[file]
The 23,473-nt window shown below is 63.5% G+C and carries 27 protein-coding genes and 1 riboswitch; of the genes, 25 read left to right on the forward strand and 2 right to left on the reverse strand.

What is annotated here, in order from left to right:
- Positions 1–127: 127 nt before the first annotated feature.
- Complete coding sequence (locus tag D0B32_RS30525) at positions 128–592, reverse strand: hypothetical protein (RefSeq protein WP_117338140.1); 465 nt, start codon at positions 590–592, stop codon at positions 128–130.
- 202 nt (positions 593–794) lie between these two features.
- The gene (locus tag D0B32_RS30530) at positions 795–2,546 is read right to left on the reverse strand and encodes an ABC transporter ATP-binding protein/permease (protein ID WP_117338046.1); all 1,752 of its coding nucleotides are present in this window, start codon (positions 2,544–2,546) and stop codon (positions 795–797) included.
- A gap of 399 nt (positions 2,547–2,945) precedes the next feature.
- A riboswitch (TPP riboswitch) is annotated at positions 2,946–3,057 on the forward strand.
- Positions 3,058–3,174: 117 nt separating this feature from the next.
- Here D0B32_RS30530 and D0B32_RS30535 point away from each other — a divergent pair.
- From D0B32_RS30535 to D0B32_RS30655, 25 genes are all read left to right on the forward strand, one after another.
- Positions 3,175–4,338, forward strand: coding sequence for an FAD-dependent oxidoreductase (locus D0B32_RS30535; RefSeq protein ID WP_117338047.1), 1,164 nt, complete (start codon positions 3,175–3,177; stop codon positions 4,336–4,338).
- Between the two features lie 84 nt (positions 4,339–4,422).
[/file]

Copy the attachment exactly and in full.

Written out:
The 23,473-nt window shown below is 63.5% G+C and carries 27 protein-coding genes and 1 riboswitch; of the genes, 25 read left to right on the forward strand and 2 right to left on the reverse strand.

What is annotated here, in order from left to right:
- Positions 1–127: 127 nt before the first annotated feature.
- Complete coding sequence (locus tag D0B32_RS30525) at positions 128–592, reverse strand: hypothetical protein (RefSeq protein WP_117338140.1); 465 nt, start codon at positions 590–592, stop codon at positions 128–130.
- 202 nt (positions 593–794) lie between these two features.
- The gene (locus tag D0B32_RS30530) at positions 795–2,546 is read right to left on the reverse strand and encodes an ABC transporter ATP-binding protein/permease (protein ID WP_117338046.1); all 1,752 of its coding nucleotides are present in this window, start codon (positions 2,544–2,546) and stop codon (positions 795–797) included.
- A gap of 399 nt (positions 2,547–2,945) precedes the next feature.
- A riboswitch (TPP riboswitch) is annotated at positions 2,946–3,057 on the forward strand.
- Positions 3,058–3,174: 117 nt separating this feature from the next.
- Here D0B32_RS30530 and D0B32_RS30535 point away from each other — a divergent pair.
- From D0B32_RS30535 to D0B32_RS30655, 25 genes are all read left to right on the forward strand, one after another.
- Positions 3,175–4,338, forward strand: coding sequence for an FAD-dependent oxidoreductase (locus D0B32_RS30535; RefSeq protein ID WP_117338047.1), 1,164 nt, complete (start codon positions 3,175–3,177; stop codon positions 4,336–4,338).
- Between the two features lie 84 nt (positions 4,339–4,422).